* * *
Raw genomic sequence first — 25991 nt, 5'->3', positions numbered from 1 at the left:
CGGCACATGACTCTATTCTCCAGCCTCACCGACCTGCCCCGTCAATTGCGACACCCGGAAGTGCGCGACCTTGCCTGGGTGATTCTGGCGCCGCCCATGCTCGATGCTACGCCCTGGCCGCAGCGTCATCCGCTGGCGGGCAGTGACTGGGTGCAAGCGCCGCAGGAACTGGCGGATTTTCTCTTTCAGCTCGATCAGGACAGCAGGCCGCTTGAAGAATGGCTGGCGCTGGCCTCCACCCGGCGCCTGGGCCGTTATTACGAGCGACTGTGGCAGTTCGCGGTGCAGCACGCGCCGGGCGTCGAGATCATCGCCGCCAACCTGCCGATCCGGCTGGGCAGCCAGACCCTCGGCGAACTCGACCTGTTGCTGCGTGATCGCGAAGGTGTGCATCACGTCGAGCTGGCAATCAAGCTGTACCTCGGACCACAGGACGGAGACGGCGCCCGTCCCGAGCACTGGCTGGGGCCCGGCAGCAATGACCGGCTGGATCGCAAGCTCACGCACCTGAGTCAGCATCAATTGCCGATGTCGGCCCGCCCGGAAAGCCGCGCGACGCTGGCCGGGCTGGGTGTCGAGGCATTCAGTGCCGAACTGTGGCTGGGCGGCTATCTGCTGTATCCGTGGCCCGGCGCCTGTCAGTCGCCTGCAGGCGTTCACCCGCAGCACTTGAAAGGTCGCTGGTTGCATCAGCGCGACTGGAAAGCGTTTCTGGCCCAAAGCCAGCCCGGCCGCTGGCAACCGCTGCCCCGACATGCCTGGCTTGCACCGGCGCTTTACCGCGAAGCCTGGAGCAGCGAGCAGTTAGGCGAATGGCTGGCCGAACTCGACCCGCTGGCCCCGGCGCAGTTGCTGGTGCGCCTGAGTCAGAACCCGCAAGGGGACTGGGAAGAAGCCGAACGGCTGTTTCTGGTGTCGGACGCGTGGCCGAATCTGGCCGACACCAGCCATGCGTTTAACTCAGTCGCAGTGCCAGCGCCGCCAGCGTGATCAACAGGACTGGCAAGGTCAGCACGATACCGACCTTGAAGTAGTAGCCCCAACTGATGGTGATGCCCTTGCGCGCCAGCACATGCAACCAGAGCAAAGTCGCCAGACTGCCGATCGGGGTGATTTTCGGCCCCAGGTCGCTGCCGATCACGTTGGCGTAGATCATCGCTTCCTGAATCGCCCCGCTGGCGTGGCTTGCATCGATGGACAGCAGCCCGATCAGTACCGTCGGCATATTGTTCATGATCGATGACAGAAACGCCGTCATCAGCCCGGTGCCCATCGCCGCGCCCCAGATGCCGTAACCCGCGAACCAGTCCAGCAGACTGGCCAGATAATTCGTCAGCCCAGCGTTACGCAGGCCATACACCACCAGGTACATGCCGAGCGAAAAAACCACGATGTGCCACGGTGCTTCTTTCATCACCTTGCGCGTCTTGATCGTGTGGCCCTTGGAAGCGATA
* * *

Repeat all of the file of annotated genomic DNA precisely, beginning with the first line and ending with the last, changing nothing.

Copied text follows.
Raw genomic sequence first — 25991 nt, 5'->3', positions numbered from 1 at the left:
CGGCACATGACTCTATTCTCCAGCCTCACCGACCTGCCCCGTCAATTGCGACACCCGGAAGTGCGCGACCTTGCCTGGGTGATTCTGGCGCCGCCCATGCTCGATGCTACGCCCTGGCCGCAGCGTCATCCGCTGGCGGGCAGTGACTGGGTGCAAGCGCCGCAGGAACTGGCGGATTTTCTCTTTCAGCTCGATCAGGACAGCAGGCCGCTTGAAGAATGGCTGGCGCTGGCCTCCACCCGGCGCCTGGGCCGTTATTACGAGCGACTGTGGCAGTTCGCGGTGCAGCACGCGCCGGGCGTCGAGATCATCGCCGCCAACCTGCCGATCCGGCTGGGCAGCCAGACCCTCGGCGAACTCGACCTGTTGCTGCGTGATCGCGAAGGTGTGCATCACGTCGAGCTGGCAATCAAGCTGTACCTCGGACCACAGGACGGAGACGGCGCCCGTCCCGAGCACTGGCTGGGGCCCGGCAGCAATGACCGGCTGGATCGCAAGCTCACGCACCTGAGTCAGCATCAATTGCCGATGTCGGCCCGCCCGGAAAGCCGCGCGACGCTGGCCGGGCTGGGTGTCGAGGCATTCAGTGCCGAACTGTGGCTGGGCGGCTATCTGCTGTATCCGTGGCCCGGCGCCTGTCAGTCGCCTGCAGGCGTTCACCCGCAGCACTTGAAAGGTCGCTGGTTGCATCAGCGCGACTGGAAAGCGTTTCTGGCCCAAAGCCAGCCCGGCCGCTGGCAACCGCTGCCCCGACATGCCTGGCTTGCACCGGCGCTTTACCGCGAAGCCTGGAGCAGCGAGCAGTTAGGCGAATGGCTGGCCGAACTCGACCCGCTGGCCCCGGCGCAGTTGCTGGTGCGCCTGAGTCAGAACCCGCAAGGGGACTGGGAAGAAGCCGAACGGCTGTTTCTGGTGTCGGACGCGTGGCCGAATCTGGCCGACACCAGCCATGCGTTTAACTCAGTCGCAGTGCCAGCGCCGCCAGCGTGATCAACAGGACTGGCAAGGTCAGCACGATACCGACCTTGAAGTAGTAGCCCCAACTGATGGTGATGCCCTTGCGCGCCAGCACATGCAACCAGAGCAAAGTCGCCAGACTGCCGATCGGGGTGATTTTCGGCCCCAGGTCGCTGCCGATCACGTTGGCGTAGATCATCGCTTCCTGAATCGCCCCGCTGGCGTGGCTTGCATCGATGGACAGCAGCCCGATCAGTACCGTCGGCATATTGTTCATGATCGATGACAGAAACGCCGTCATCAGCCCGGTGCCCATCGCCGCGCCCCAGATGCCGTAACCCGCGAACCAGTCCAGCAGACTGGCCAGATAATTCGTCAGCCCAGCGTTACGCAGGCCATACACCACCAGGTACATGCCGAGCGAAAAAACCACGATGTGCCACGGTGCTTCTTTCATCACCTTGCGCGTCTTGATCGTGTGGCCCTTGGAAGCGATA